Wesley Allen rebrands its image

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By Fara Young

Challenge: Wesley Allen, a luxury iron bed manufacturer based in Los Angeles, raised the bar for b-to-b furniture marketing during its 25th year of attending the International Home Furnishings Market show, the industry’s largest semiannual home furnishing trade show.

Although Wesley Allen was a well-known home furnishing company before the October show in High Point, N.C., it believed it could improve upon its past success by accelerating its brand promotion to more prospective clients. "We wanted more exposure," said Maier Rosenberg, the company’s COO.

During previous years, the manufacturer’s preshow marketing materials had failed to narrowly target prospective clients, said Lenn Grabiner, principal and creative director at Grabiner/Hall, the marketing company that restructured Wesley Allen’s brand image. "We needed to reshape the perception in the industry of what this company was," he added.

One big problem was how Wesley Allen exhibited its products at the show. Because it shared a 5,000 square-foot showroom building with other furniture companies at the show, it was difficult to distinguish itself to potential furniture dealers and buyers.

Solution: Wesley Allen turned to Grabiner/Hall last May for both an external image update and a targeted marketing campaign. Grabiner/Hall had already been providing Wesley Allen with other marketing services for about a year. After Wesley Allen purchased a 13,000 square-foot building in High Point to permanently use at future trade shows, Grabiner/Hall began redesigning the outside of the new building. "We wanted to make sure that the appearance of the building was appropriate and attractive," said Rosenberg. Grabiner/Hall painted the top trim of the structure black and the bottom, gold. The most striking part, Rosenberg said, were accent photo shots taken of beds that were blown up and hung on three sides of the building.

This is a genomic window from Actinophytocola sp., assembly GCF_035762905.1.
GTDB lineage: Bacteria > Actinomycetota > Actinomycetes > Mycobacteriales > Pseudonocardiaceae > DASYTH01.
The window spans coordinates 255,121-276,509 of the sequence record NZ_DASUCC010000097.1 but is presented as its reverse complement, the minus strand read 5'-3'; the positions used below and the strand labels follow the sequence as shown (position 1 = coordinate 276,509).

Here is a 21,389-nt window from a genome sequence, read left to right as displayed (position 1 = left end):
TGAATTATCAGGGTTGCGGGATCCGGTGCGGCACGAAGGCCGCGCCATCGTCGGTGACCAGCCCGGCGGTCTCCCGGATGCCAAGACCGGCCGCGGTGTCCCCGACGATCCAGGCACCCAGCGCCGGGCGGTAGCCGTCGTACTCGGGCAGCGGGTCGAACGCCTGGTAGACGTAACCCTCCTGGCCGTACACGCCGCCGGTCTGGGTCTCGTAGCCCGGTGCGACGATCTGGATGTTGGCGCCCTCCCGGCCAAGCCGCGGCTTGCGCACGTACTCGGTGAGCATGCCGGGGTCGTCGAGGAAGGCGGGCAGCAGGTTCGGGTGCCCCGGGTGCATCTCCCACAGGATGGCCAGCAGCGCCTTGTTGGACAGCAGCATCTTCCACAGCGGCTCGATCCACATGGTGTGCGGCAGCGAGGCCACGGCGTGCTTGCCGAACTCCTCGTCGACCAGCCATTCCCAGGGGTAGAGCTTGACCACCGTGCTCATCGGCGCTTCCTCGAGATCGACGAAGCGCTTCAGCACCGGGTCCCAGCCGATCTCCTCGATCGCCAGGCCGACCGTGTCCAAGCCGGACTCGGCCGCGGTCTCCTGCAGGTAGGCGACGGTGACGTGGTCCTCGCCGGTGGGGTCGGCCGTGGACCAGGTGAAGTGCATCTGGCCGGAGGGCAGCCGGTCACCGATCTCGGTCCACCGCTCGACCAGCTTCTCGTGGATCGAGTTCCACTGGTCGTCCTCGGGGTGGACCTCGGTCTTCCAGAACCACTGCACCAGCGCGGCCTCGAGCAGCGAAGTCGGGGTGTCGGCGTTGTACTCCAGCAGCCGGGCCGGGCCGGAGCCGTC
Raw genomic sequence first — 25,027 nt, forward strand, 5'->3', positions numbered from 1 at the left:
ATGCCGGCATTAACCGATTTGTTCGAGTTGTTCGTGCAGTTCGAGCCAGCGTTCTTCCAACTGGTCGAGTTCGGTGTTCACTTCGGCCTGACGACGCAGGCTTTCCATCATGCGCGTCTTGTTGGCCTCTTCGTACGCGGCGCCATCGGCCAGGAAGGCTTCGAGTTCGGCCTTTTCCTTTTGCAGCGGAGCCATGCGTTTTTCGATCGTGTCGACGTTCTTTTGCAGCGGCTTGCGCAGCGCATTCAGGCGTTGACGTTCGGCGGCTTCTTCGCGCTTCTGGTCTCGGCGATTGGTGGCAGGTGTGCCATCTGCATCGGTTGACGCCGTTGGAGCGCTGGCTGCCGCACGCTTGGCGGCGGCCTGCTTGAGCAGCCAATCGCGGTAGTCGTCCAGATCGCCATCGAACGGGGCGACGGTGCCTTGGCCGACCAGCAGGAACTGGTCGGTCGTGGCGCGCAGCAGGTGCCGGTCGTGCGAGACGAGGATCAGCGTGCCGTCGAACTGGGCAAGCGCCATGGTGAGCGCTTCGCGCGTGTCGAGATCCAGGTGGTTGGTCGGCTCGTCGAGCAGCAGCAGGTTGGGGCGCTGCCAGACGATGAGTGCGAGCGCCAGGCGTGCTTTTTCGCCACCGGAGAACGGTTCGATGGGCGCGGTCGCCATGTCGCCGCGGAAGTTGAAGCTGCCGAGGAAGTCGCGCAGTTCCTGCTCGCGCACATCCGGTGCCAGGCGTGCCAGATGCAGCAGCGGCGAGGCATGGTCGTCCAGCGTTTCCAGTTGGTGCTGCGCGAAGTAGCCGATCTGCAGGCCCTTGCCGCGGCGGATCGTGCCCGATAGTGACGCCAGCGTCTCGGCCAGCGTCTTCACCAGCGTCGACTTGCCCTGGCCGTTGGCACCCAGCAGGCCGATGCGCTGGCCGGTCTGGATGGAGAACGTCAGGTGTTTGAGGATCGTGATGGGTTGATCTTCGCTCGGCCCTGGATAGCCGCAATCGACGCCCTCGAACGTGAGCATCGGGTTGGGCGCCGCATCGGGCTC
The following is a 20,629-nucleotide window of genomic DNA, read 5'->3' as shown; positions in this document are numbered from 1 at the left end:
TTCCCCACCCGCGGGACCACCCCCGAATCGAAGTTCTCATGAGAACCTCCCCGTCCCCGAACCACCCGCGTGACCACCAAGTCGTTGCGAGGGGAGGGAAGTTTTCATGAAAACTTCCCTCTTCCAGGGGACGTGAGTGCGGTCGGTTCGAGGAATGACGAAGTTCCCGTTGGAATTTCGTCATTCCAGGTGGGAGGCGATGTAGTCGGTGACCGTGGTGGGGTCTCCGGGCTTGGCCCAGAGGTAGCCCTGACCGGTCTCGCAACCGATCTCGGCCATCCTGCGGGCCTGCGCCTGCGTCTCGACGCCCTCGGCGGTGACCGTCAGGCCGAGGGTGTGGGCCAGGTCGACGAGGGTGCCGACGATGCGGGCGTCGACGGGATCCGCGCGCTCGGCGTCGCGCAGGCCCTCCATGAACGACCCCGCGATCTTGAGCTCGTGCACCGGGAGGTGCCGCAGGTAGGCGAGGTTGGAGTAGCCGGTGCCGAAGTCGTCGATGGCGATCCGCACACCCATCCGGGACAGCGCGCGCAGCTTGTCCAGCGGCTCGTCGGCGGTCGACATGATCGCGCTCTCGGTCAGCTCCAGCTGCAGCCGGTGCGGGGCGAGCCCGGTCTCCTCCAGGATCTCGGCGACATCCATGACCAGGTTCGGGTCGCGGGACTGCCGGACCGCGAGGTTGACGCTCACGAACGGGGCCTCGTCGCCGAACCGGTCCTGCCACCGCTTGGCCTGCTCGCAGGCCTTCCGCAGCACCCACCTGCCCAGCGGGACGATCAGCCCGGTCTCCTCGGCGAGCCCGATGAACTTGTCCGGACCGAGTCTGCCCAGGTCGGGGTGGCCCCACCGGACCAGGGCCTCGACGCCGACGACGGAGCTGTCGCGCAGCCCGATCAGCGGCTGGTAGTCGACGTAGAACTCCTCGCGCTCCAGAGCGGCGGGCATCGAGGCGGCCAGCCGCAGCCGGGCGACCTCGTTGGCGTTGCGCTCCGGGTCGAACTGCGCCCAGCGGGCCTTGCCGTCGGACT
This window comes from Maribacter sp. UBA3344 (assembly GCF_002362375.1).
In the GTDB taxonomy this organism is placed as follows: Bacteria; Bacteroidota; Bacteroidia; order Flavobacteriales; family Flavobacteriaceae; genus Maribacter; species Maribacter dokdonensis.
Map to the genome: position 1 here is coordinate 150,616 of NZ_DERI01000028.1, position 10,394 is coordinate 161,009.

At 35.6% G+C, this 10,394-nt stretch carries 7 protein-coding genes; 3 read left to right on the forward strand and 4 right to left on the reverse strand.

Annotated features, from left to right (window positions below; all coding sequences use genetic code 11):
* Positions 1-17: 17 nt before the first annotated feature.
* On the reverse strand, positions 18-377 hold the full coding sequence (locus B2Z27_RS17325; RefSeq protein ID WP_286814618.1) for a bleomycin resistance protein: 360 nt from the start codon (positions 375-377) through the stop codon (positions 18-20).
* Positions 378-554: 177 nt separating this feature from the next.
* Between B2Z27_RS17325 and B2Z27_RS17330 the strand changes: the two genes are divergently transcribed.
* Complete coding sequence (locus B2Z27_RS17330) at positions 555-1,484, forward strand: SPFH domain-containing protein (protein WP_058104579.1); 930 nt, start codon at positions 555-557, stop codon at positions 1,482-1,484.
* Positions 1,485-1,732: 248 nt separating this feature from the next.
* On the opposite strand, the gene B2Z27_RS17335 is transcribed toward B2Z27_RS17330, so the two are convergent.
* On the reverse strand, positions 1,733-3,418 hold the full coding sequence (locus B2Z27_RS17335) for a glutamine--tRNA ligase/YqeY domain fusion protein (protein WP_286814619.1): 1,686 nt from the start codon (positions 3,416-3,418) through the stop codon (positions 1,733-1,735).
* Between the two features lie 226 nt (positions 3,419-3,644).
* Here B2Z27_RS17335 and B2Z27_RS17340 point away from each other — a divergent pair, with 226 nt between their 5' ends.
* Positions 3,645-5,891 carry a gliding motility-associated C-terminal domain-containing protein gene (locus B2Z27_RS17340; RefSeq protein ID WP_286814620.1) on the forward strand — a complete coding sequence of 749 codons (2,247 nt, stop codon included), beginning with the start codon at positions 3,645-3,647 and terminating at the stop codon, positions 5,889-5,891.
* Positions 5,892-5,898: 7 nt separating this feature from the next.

Besides attracting show visitors from the outside, Grabiner/Hall created a preshow direct mail campaign by sending out 15,000 invitations to prospective clients, including a new audience of interior decorators. "[Wesley Allen] expanded its universe and included a different target market this year," Grabiner said. "We wanted to put a special piece together that really spoke to designers."

Grabiner/Hall also placed advertisements for the new showroom in Furniture Today, In-Furniture and Furniture Preview , magazines distributed at the event. And because the new building’s space allowed Wesley Allen to feature three rather than one furniture lines this year (Iron Beds of America, Wesley Allen and Amanda Sutton), the ads provided three different price levels and marketplaces, Grabiner said.

Results: With the new marketing strategy, trade show traffic at the Wesley Allen building increased from previous years by about 30%, even though attendance at the other High Point building decreased for some showrooms by 25% to 40%, according to Rosenberg. Grabiner added that Wesley Allen even reconnected with clients from 10 years ago, which were impressed with the company’s presentation.

For the next High Point show in April, Wesley Allen plans to enlist Grabiner/Hall to design more invitations and create a different atmosphere in the building, Rosenberg said. "We didn’t have much time to do the interior in October," he said.

Grabiner also predicted future trade show success for Wesley Allen. "We will create a very interesting environment to help sell the products and better educate the visitors as to what Wesley Allen brands are all about," he said.

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